New York | DPI
The Department of Public Information (DPI) and the non-governmental organizations (NGO) community teamed up to discuss the subject of sustainable fashion practices on 16 November in a DPI/NGO Briefing entitled, “Fashion and Sustainability: Look Good, Feel Good, Do Good”.
The briefing focused on best practices in reducing excessive consumption of natural resources and practices that can provide low-cost fashion, by adopting sustainable production practices throughout the supply chain.
Underscoring the fashion industry’s tendency to use a large amount of raw materials, including water, Maher Nasser, Director of the Outreach Division in DPI, stressed the importance of engaging with the fashion industry to achieve the 17 Sustainable Development Goals.
“Other than being a heavy user of natural resources, the fashion industry and retailers are also among the largest employers in the world, especially for women. How sustainable are their practices? Are they contributing to environmental pollution?” asked Mr. Nasser.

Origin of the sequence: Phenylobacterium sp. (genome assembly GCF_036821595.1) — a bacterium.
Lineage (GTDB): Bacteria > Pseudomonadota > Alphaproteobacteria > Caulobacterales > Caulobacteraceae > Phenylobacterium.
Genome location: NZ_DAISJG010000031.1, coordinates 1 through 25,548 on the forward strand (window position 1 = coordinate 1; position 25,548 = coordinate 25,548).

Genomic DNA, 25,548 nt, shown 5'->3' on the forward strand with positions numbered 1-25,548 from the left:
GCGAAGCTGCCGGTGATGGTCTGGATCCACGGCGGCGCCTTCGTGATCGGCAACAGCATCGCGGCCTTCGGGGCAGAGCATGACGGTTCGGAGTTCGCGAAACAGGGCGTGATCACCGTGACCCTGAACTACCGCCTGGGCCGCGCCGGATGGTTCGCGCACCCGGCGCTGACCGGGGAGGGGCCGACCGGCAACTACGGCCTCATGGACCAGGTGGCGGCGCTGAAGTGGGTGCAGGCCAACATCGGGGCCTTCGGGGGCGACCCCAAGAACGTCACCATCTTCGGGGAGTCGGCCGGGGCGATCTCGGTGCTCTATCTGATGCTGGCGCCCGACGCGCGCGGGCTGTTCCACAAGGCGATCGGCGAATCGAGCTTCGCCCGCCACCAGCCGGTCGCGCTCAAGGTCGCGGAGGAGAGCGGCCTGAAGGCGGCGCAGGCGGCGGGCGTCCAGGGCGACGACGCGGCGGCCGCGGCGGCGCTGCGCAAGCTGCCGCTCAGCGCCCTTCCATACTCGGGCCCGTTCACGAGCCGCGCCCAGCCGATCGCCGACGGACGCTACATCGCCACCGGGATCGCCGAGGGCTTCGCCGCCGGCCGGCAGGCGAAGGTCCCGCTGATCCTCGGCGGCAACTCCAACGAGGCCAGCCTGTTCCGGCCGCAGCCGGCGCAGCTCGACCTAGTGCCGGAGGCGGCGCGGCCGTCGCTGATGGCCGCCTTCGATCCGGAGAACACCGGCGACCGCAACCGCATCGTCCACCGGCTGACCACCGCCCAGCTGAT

The panel included industry experts, including Lilian Liu from the UN Global Compact, who focused on the urgent need to slow down the current “fast fashion” trend that is resulting in excessive water consumption, discharge of hazardous chemicals, violation of human rights, labor standards, greenhouse-gas emissions, and waste production.
“Check your clothing label. Does it feature sustainable materials?” said Amanda Carr, an international environmental consultant and strategic lead at Canopy Planet. “Our choices can help in boosting the sustainable fashion industry, which is currently a small portion of a huge global market. At present, 105 famous fashion brands have policies and commitments in place to use sustainable materials to make clothing.”
The panel also featured Patrick Duffy, founder of Global Fashion Exchange; Andrea Reyes, Chair of the NYC Fair Trade Coalition; Shivram Punjya, Founder and CEO of benhno; and Aisha Dearwester, Director of Strategy and Partnerships at Nest; who talked about practical ways people can take action and on how to support the advancement of local artisans.
The discussion closed with a showcase of fashion collections from sustainable artisans and designers from diverse countries, including Mariama Camara, Nathalia Castrillon, Chirag Nainani, Rachna Nainani, Tara Antoinette, Noor Zakka, Michelle Sheppard, and Shari Grenier.